Unlike most existing state privacy laws, Section 207 of the ADPPA would go a step further by requiring companies to evaluate certain artificial intelligence tools and submit those evaluations to the FTC.
Which entities are subject to Section 207? Covered entities and service providers that develop algorithms to collect, process, or transfer covered data or publicly available information would be required to conduct algorithm design evaluations prior to deploying the algorithms in interstate commerce. In addition, any large data holder that uses an algorithm “that may cause potential harm to an individual,” and uses such algorithm to collect, process, or transfer covered data, would also be required to conduct an algorithm impact assessment on an annual basis.
What is an “algorithm”? The bill defines a “covered algorithm” as “a computational process that uses machine learning, natural language processing, artificial intelligence techniques, or other computational processing techniques of similar or greater complexity that makes a decision or facilitate human decision-making with respect to covered data, including to determine the provision of products or services or to rank, order, promote, recommend, amplify, or similarly determine the delivery or display of information to an individual.” This definition is extremely broad and would cover almost any decision that utilizes automation as part of the decision-making process, even if the ultimate decision is made by a person.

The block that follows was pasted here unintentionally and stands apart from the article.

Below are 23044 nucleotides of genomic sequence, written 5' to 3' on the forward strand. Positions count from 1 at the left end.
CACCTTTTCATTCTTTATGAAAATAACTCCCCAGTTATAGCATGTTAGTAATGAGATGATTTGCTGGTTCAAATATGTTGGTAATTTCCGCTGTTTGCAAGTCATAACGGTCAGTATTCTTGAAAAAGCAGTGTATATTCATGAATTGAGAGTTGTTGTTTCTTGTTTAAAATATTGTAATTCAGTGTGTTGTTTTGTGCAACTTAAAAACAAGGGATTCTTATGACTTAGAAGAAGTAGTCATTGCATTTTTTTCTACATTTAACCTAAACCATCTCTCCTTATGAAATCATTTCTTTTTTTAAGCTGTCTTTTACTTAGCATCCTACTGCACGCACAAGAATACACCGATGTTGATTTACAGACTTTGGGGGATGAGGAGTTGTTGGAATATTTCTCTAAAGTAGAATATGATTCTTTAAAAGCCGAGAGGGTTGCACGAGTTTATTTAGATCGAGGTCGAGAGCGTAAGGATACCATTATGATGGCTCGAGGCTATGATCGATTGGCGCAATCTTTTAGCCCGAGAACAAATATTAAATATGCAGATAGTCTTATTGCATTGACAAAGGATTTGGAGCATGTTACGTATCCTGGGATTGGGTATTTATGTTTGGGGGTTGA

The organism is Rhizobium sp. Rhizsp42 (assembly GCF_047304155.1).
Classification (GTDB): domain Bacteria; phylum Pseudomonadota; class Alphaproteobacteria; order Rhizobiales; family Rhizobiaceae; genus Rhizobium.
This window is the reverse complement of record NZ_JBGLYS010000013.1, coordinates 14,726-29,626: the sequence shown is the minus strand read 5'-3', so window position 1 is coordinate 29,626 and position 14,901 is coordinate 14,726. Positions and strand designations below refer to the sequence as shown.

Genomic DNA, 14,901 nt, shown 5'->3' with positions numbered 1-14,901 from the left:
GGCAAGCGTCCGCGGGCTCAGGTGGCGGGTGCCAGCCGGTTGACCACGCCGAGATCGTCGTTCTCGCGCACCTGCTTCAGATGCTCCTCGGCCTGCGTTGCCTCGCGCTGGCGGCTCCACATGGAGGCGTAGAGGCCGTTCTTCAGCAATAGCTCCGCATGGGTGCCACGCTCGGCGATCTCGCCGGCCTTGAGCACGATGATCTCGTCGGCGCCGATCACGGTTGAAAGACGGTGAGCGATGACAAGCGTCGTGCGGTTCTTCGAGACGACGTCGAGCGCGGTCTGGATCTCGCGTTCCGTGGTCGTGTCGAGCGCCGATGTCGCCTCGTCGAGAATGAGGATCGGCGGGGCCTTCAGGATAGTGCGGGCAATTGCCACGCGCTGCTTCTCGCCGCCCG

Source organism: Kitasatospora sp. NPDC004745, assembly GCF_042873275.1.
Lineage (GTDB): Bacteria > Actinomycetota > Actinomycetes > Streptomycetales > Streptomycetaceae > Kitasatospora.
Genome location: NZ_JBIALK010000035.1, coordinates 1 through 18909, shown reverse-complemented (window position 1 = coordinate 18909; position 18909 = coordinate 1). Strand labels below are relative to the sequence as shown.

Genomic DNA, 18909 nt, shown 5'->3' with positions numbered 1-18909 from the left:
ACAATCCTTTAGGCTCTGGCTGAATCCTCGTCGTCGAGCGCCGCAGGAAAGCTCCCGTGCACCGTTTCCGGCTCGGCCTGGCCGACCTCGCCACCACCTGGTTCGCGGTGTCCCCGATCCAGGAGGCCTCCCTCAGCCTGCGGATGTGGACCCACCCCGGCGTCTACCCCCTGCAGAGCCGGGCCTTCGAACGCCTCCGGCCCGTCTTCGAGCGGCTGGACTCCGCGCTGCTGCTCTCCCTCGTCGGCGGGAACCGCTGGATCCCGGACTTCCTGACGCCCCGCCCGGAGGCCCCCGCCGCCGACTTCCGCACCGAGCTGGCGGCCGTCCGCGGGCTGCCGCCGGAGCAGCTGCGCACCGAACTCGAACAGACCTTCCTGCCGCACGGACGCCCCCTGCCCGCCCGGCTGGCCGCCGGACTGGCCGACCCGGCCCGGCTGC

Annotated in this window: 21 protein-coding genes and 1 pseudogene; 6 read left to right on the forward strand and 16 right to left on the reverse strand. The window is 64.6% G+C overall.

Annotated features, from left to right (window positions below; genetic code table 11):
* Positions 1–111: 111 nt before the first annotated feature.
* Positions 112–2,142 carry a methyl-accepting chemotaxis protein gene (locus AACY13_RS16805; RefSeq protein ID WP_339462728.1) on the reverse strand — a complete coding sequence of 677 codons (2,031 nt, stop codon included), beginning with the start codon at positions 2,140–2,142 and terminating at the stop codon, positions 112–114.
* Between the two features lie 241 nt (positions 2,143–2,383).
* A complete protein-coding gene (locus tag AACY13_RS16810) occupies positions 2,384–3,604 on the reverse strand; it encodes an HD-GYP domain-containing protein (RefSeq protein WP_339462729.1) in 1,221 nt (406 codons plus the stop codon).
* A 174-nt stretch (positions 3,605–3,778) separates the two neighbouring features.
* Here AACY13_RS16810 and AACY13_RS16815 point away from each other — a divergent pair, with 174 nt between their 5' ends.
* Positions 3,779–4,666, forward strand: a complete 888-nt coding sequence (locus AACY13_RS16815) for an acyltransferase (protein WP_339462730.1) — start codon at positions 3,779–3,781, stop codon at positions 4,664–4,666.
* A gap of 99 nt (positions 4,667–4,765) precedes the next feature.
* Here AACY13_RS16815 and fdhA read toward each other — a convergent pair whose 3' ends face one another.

What is an “algorithm design evaluation”? According to the proposed bill, covered entities and service providers must evaluate the design, structure, and data inputs of the algorithm to reduce the risk of potential discriminatory impacts. The draft legislation emphasizes that algorithm design evaluations must occur at the design phase, including any training data used to develop the algorithm. The ADPPA would also require the use of an external, independent researcher or auditor to conduct the evaluation to the extent possible. The covered entity or service provider would be required to submit the evaluation to the FTC no later than 30 days after completion of the evaluation and to make it available to Congress upon request.
What is an “algorithm impact assessment”? For large data holders who use algorithms that may cause potential harm to an individual, and that use such algorithms to collect, process, or transfer covered data, an algorithm impact assessment is also required. The draft bill provides a detailed description of these assessments and requires that they include:
- A detailed description of the design process and methodologies of the algorithm;